An anthology of and introduction to the life and writings of Thomas Cranmer, Archbishop of Canterbury, Tudor martyr and creator of The Book of Common Prayer.
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Available as: Paperback
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Specifications: 216x138mm, 144pp
Published: July 1989
Thomas Cranmer was a notable ecclesiastical statesman and much involved in the separation of the Church of England from the papacy. As an archbishop of the Reformation, he presided over a Church in transition, revising services, re-formulating doctrine and re-drafting canon law. In pastoral ministry he afforded both faithful and not so faithful a reasonable diversity of worship within a single comprehensive church. His considerable intellectual development, a lifetime's study of the Scriptures and his characteristic moderation make his writings of real significance for the English-speaking world.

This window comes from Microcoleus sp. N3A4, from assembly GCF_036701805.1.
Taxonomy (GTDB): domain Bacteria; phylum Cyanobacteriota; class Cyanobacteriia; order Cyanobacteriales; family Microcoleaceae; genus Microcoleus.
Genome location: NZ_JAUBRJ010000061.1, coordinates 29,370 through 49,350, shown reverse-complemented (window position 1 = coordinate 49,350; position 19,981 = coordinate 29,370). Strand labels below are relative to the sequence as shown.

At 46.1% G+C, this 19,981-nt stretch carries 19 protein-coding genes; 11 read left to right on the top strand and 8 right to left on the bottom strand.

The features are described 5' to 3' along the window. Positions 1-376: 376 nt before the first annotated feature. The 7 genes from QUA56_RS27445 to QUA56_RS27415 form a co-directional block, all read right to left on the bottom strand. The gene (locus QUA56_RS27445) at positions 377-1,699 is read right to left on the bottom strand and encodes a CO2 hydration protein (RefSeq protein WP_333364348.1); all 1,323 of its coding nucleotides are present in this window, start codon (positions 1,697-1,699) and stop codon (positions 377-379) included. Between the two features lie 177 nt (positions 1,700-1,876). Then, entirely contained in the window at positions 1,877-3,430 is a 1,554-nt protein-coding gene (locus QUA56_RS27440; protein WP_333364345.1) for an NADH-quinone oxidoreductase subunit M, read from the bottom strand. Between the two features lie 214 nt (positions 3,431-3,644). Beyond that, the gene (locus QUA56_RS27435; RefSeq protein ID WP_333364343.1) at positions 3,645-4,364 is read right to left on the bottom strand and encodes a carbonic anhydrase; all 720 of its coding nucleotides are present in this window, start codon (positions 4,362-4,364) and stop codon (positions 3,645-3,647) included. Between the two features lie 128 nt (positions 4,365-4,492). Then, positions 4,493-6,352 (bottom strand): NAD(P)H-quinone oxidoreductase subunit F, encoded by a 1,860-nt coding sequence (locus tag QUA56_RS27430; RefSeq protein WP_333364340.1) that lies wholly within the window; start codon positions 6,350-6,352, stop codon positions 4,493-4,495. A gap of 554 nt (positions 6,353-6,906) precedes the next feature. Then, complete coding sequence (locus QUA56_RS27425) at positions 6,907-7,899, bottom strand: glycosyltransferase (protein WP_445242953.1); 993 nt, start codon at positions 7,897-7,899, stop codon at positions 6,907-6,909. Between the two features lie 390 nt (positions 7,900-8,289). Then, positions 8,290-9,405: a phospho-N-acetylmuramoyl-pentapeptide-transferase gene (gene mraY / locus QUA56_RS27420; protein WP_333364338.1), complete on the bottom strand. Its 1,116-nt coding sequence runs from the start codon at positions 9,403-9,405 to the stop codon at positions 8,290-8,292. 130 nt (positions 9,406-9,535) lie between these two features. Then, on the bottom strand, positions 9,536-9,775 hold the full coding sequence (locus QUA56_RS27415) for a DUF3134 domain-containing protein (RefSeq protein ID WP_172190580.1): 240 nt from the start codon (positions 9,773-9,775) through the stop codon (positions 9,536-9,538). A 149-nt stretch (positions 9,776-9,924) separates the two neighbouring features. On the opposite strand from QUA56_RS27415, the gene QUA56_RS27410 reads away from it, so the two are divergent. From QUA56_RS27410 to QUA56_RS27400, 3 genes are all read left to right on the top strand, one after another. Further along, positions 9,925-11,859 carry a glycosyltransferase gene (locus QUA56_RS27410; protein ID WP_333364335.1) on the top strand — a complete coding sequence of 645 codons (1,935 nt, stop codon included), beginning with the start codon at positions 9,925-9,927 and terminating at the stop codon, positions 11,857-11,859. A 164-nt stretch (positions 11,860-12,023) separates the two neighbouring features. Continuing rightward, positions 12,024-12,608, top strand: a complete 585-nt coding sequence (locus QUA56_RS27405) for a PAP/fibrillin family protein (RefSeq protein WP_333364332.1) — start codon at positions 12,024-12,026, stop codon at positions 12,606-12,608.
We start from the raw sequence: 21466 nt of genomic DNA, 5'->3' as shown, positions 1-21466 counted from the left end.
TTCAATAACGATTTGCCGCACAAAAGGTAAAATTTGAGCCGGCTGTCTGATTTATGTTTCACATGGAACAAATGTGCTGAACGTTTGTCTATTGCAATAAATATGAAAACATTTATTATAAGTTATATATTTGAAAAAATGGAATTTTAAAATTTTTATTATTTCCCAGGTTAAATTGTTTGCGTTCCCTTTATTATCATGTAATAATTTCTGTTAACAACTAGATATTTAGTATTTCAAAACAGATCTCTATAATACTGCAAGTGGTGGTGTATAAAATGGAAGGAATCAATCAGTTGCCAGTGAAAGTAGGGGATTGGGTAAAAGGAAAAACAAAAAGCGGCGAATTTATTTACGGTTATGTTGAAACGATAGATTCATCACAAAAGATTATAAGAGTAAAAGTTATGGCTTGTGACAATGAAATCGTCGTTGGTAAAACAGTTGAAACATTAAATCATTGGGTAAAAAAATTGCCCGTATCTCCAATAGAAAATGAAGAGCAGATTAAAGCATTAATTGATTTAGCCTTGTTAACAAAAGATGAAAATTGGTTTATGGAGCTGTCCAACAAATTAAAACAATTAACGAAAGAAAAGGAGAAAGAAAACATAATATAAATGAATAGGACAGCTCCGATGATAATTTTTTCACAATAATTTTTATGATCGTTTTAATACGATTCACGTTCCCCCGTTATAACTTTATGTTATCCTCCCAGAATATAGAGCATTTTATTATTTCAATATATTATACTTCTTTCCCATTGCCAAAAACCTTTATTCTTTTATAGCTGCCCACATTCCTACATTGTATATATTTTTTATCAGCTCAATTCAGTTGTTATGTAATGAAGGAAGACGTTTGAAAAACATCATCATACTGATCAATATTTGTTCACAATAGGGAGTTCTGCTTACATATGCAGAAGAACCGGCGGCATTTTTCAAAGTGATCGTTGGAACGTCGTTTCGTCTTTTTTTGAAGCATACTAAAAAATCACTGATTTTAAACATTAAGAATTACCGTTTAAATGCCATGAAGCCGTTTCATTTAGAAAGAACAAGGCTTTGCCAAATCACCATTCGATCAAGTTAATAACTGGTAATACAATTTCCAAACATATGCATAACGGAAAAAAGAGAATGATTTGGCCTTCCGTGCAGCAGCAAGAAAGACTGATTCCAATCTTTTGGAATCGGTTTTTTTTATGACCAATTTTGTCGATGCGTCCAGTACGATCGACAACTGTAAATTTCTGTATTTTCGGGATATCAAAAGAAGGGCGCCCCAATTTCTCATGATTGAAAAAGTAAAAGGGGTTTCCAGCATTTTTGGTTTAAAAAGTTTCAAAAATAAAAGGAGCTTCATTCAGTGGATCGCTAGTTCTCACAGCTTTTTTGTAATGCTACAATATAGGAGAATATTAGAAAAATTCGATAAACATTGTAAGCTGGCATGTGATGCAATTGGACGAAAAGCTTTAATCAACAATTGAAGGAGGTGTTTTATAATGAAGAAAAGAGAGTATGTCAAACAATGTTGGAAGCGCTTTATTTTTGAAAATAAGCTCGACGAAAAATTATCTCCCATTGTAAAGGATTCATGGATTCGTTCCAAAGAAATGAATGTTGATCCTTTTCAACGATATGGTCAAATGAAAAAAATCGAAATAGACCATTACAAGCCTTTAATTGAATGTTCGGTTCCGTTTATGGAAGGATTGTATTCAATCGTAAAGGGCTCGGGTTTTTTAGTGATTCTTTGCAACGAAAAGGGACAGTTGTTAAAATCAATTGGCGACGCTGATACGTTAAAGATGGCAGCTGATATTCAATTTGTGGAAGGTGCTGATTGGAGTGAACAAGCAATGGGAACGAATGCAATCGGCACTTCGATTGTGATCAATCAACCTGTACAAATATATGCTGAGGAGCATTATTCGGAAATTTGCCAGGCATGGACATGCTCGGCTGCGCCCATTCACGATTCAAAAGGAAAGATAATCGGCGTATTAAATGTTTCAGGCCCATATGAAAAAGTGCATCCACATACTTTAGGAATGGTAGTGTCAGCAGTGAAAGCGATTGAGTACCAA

Cranmer's writings are increasingly difficult to find, whether in print or used in worship. Peter Newman Brooks provides a brief life of Cranmer, together with a range of extracts from his correspondence, controversies, treatises and prayers, setting the spotlight on Cranmer's remarkable contribution to sixteenth-century national politics and piety.
List of Abbreviations
1. The Renaissance World of Learning
2. Court and Embassy
3. Henry's Archbishop
4. Word and Worship
5. Common Prayer
6. Defense and Controversy
7. 'Given to Hospitality'
8. The Time of Tribulation
9. 'In the Clutches of Clio the Muse'
Cranmer in Myth and History
Peter Newman Brooks, Fellow of Robinson College, is University Lecturer in Church History (Reformation Studies) at Cambridge.